For Louisiana residents, that meant another round of tropical haymakers striking areas already on wobbly legs. Or in Conner’s case, an already-damaged house.

“No, it’s really not worth it,” Conner said when asked if he would stay in town for the arrival of Hurricane Delta. “You know we can always replace things like that but we can’t replace lives,” he mused. “I have cracks in my bricks, cracks in my slab. The top structure stayed but the bottom structure had to take a lot to hold it in place.”

In Lake Charles, another area that was devastated by Laura, Mayor Nic Hunter thanked his city employees for their resiliency and hard work in the face of such severe storms in short time.

Cameron Parish resident Casey Bridges has seen the destruction of hurricanes before, as he told AccuWeather he had lost three homes to storms before. (Drone footage via Brandon Clement)

“For the citizens of Lake Charles, please know that your City employees have worked and toiled to prepare this City as much as humanly possible for Hurricane Delta,” Hunter said in a statement on Facebook. “You should be very proud of them. Next time you see a City employee, thank them, no matter what department they work for. Every department and division should be commended.”

For the second time in six weeks, residents from Lake Charles, many of whom still have blue tarps covering their homes in place of missing roofs, were evacuating again as mandatory orders for the city and the rest of Calcasieu Parish were issued on Wednesday. Mandatory evacuations were also enacted for Cameron Parish and Jeff Davis Parish.

Blue tarps still cover many homes in Lake Charles, illustrating the short turnaround between hurricanes for the area. (Drone footage via Brandon Clement)

The result? Bumper-to-bumper traffic along I-10 as residents seek to get away from the coast.

“It really is a scary proposition for Lake Charles,” Mayor Hunter said in another Facebook video post. “I cannot encourage people enough to evacuate.”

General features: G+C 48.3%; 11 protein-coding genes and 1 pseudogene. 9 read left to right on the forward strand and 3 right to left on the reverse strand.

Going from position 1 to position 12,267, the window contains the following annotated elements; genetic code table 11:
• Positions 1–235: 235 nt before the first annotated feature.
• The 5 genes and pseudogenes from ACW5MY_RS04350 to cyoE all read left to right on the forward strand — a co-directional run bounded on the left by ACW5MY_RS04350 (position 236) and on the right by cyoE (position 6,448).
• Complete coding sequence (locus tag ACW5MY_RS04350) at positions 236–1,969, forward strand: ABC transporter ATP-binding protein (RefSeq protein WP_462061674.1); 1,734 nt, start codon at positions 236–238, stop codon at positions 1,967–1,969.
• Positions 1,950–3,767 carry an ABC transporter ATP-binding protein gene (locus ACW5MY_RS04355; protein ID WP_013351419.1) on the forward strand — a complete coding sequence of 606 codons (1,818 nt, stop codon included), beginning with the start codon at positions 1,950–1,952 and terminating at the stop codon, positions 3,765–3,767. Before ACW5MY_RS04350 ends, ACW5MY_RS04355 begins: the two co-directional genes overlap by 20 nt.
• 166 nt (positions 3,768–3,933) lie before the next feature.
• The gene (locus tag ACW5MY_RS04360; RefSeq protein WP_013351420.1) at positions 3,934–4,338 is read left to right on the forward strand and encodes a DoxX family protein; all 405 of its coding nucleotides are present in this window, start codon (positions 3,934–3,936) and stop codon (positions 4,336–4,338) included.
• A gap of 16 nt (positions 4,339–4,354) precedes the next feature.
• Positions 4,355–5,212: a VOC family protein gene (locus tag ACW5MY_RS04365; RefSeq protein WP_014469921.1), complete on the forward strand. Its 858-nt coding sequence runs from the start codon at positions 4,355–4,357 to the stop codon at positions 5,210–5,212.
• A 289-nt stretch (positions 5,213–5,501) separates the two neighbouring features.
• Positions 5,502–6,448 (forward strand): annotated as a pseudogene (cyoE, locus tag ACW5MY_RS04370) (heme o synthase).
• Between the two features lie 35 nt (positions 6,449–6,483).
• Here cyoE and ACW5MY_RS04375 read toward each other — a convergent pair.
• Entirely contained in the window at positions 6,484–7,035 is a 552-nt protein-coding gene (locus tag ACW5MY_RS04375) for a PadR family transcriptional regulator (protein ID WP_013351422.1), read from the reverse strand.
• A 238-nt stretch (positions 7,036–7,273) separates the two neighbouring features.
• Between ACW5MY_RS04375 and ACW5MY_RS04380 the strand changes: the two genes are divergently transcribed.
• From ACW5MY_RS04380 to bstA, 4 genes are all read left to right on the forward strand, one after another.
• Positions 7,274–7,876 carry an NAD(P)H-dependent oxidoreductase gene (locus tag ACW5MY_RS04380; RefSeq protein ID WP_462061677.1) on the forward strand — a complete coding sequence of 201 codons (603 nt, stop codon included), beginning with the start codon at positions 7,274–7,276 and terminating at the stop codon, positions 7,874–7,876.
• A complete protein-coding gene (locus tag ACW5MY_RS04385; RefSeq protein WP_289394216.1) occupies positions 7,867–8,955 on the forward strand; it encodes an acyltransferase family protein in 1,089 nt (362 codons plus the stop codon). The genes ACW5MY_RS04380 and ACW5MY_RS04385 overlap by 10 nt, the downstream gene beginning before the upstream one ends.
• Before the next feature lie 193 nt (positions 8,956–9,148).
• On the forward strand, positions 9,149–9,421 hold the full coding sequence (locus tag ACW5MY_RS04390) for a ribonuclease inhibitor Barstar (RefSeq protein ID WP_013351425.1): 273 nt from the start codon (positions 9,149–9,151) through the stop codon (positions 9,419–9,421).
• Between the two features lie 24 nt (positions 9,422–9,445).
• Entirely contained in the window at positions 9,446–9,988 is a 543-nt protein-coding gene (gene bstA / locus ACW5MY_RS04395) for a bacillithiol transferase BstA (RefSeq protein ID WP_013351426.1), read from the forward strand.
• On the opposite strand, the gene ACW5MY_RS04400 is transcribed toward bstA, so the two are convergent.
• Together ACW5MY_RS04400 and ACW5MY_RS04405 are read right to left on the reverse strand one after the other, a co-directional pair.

Hunter said Saturday morning that Delta was more of a water event than a wind event for the city and noted that some houses did get several inches of water inside of them.

“Electricity is out citywide,” Hunter said. “Today is not the day to come back to LC, if you can avoid it. Allow our public safety and other city personnel to do their job today in starting to pick up the pieces.”

Many from the state hit the road early this week, and for good measure. The impacts from Delta started arriving early, as over nine inches of rain were recorded in Denham Springs while around eight inches rain were recorded in Baton Rouge and Greenwell Springs since Thursday. For the capital city of Baton Rouge, the 7.97 inches were over 3 inches more than the typical October rainfall measured for the entire month.

The pounding precipitation triggered flooding in the capital city early Friday morning and led officials to encourage residents to stay off the streets at a time when late-leavers may have been making a last-minute decision to evacuate.

Traffic from evacuating residents stretched for miles on I-10 as people rushed away from the shore. (Drone footage via Brandon Clement)

Residents from the state have every reason to be utterly storm-exhausted by this point. Along with being the fourth named storm to hit the state this year, not to mention the two other systems that threatened the area, Delta’s landfall marked the 10th Atlantic basin storm to hit U.S. soil this season, a new record. The previous record was held by the 1916 season, according to Colorado State University scientist Phil Klotzbach.

The hectic season has outnumbered the list of 21 names designated to identify systems, forcing the National Hurricane Center to resort to using the Greek alphabet for only the second time ever. When Delta hit land on Friday, it became the first Greek letter-named hurricane to ever make landfall in the U.S.

Hurricane Delta also dealt an immense offshore blow to the region’s oil and natural gas output in the Gulf Coast. According to Reuters, the hurricane halted all of the oil output and nearly two-thirds of natural gas output from offshore facilities.

Nearly 300 offshore facilities were evacuated and 15 drilling rigs had to be moved away from the breadth of Delta’s winds. The consequence has hit Americans in the wallet, as natural gas prices on Friday were on track to close at the highest since November 2019.

Delta has shut 1.67 million barrels per day, or 92% of the Gulf’s oil output. The last time a storm made a dent in the output that severely? In 2005, from Hurricane Katrina.